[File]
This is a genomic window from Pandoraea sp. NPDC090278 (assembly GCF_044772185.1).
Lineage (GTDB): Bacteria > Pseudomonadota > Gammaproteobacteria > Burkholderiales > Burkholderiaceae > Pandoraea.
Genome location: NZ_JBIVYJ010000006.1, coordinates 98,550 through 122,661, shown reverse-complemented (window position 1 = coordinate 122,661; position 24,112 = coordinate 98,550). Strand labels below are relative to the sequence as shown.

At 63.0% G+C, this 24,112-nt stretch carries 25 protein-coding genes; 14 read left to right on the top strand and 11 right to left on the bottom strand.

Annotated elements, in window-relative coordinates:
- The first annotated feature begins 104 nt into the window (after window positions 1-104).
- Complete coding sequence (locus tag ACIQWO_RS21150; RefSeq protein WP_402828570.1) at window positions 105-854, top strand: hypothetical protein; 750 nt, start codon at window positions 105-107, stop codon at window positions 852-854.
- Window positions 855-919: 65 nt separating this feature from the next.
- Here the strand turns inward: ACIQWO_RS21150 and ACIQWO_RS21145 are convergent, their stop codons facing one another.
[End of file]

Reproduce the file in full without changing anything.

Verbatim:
This is a genomic window from Pandoraea sp. NPDC090278 (assembly GCF_044772185.1).
Lineage (GTDB): Bacteria > Pseudomonadota > Gammaproteobacteria > Burkholderiales > Burkholderiaceae > Pandoraea.
Genome location: NZ_JBIVYJ010000006.1, coordinates 98,550 through 122,661, shown reverse-complemented (window position 1 = coordinate 122,661; position 24,112 = coordinate 98,550). Strand labels below are relative to the sequence as shown.

At 63.0% G+C, this 24,112-nt stretch carries 25 protein-coding genes; 14 read left to right on the top strand and 11 right to left on the bottom strand.

Annotated elements, in window-relative coordinates:
- The first annotated feature begins 104 nt into the window (after window positions 1-104).
- Complete coding sequence (locus tag ACIQWO_RS21150; RefSeq protein WP_402828570.1) at window positions 105-854, top strand: hypothetical protein; 750 nt, start codon at window positions 105-107, stop codon at window positions 852-854.
- Window positions 855-919: 65 nt separating this feature from the next.
- Here the strand turns inward: ACIQWO_RS21150 and ACIQWO_RS21145 are convergent, their stop codons facing one another.